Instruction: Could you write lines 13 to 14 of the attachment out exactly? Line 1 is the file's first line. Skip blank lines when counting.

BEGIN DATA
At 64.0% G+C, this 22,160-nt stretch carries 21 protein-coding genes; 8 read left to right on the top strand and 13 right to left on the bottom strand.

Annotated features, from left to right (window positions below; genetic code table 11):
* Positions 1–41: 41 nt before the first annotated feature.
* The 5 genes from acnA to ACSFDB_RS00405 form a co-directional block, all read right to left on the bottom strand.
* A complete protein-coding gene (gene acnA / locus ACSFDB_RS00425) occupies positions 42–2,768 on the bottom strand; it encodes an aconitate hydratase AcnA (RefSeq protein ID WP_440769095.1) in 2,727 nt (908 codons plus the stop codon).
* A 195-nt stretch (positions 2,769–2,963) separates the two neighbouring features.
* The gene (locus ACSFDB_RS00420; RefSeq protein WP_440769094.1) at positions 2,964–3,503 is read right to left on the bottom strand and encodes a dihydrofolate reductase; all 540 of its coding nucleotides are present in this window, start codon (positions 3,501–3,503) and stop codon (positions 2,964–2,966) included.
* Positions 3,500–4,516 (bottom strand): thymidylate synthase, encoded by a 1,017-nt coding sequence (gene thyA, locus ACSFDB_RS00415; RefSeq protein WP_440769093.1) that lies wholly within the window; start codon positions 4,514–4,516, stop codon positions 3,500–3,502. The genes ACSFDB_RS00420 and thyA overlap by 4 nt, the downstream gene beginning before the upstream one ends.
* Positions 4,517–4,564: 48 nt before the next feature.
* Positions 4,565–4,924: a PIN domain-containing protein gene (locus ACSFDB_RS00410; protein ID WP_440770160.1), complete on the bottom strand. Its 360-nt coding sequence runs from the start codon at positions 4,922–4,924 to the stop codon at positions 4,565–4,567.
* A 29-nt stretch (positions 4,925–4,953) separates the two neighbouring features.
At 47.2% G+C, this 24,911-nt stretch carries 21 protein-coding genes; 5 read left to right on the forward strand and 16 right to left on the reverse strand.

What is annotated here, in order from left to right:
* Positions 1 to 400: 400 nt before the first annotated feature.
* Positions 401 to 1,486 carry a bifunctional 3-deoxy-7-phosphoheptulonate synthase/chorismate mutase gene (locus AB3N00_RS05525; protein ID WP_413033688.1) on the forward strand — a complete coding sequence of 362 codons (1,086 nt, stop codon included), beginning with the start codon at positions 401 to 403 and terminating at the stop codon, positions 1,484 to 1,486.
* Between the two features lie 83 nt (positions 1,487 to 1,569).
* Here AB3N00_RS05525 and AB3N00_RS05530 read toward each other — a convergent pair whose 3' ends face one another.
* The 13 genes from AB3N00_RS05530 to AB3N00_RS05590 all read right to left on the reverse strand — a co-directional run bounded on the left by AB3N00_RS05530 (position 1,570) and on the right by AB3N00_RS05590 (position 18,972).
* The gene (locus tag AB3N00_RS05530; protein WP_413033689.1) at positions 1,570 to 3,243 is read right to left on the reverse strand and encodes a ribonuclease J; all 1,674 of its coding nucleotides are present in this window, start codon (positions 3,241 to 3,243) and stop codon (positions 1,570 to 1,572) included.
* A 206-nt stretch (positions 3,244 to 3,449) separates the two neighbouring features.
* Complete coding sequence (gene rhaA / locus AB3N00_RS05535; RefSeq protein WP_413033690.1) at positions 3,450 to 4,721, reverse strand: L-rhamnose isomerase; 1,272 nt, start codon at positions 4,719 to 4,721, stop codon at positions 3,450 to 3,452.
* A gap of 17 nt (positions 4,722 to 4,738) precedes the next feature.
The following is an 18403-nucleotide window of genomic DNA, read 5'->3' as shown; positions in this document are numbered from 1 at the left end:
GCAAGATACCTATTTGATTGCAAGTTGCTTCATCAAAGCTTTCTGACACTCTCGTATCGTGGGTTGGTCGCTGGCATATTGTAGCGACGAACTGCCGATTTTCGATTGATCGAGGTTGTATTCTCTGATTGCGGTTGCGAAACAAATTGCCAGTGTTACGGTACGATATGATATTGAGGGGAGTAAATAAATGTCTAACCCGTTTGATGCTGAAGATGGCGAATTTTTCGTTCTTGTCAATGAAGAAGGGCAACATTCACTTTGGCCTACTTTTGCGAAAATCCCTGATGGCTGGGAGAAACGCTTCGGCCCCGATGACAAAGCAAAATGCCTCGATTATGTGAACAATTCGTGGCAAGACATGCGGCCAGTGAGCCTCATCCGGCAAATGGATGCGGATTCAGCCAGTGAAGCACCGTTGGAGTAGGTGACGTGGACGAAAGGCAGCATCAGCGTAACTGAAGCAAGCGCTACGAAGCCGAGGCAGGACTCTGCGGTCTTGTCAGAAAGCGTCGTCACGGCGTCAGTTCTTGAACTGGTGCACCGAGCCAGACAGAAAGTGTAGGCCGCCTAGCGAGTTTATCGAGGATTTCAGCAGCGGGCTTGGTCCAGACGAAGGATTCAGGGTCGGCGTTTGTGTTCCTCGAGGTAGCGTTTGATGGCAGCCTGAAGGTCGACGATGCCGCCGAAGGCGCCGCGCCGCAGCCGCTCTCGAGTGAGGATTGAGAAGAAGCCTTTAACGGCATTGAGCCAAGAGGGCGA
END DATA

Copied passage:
What is annotated here, in order from left to right:
* Positions 1 to 400: 400 nt before the first annotated feature.